Illinois is an equitable distribution state. This means that in a divorce, the courts will make a decision that intends to distribute assets fairly, not necessarily equally.
For divorcing couples over the age of 50, this can represent a snag in the proceedings, because older couples married for many years have usually accumulated significant assets. More assets make for more complex distribution.
More of everything
If you and your spouse have spent most of your lives together, you simply have more of everything: assets, debts and likely retirement accounts that you have worked hard to build up over the years. Retirement funds are a type of marital property and, as part of your divorce agreement, are subject to division just like your bank accounts. However, if you have a 401(k) plan, a tax-free pension or a similar type of retirement account, equitable division requires a Qualified Domestic Relations Order, commonly known as a QDRO (“Quadro”).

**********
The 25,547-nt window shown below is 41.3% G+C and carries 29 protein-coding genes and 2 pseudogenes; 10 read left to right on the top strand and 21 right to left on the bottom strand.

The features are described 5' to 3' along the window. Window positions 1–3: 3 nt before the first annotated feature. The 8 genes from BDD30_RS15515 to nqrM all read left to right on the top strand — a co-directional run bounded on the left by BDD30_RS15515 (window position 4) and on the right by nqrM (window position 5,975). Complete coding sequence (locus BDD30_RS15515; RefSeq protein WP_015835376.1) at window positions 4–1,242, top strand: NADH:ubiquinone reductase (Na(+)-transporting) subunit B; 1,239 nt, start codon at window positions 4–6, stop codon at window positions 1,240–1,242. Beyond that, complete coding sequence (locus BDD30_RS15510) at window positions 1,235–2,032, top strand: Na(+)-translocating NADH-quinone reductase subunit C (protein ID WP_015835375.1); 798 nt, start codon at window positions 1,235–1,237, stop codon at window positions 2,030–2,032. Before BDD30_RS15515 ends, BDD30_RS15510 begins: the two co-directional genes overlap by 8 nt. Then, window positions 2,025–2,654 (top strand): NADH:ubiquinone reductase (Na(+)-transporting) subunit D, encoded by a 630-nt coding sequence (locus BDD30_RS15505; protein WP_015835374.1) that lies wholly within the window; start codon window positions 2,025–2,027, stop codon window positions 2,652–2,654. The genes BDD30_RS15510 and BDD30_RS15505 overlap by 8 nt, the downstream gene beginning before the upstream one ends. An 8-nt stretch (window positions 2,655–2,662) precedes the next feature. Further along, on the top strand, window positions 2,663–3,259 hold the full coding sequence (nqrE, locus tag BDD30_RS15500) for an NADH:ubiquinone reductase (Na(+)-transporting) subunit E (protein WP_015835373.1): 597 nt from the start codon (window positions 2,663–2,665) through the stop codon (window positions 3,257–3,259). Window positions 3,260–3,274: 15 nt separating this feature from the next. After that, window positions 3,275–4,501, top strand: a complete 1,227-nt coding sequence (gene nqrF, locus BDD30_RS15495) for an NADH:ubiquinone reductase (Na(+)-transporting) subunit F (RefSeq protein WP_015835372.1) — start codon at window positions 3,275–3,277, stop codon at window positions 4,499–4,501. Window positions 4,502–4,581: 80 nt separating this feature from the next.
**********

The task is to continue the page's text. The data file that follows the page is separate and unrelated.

How the QDRO works
The QDRO instructs the plan administrator how much to pay the spouse who is not a company or organization employee as his or her share of the retirement account or pension. An attorney will draft the QDRO, and the judge will sign it upon the finalization of the divorce.
Protecting your rights
According to statistics compiled by the National Center for Family and Marriage, the divorce rate for couples over 50 has risen to double what it was 20 years ago, and many people are splitting up just before retirement. If you are a member of this group and are concerned about the division of your assets, including your retirement accounts, you can rely on legal assistance to see you through this difficult and often perplexing time in your life. An experienced family law attorney will see to protecting your rights when it comes to equitable property distribution according to Illinois law.